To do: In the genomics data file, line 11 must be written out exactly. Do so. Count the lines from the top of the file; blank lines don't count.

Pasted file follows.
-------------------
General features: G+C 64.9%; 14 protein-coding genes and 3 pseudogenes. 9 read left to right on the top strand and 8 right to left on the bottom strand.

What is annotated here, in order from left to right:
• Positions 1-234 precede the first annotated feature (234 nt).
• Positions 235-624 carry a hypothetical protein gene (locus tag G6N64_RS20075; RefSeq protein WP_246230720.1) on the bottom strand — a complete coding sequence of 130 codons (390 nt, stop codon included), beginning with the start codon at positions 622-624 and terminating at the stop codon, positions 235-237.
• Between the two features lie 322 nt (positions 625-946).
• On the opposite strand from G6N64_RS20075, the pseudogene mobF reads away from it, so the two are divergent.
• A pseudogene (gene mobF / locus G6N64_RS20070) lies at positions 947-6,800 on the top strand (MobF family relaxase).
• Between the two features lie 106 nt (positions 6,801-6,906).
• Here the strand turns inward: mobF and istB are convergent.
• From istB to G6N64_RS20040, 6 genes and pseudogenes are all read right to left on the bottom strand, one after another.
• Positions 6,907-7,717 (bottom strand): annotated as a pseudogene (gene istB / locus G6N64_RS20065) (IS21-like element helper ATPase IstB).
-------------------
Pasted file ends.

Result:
• Positions 6,907-7,717 (bottom strand): annotated as a pseudogene (gene istB / locus G6N64_RS20065) (IS21-like element helper ATPase IstB).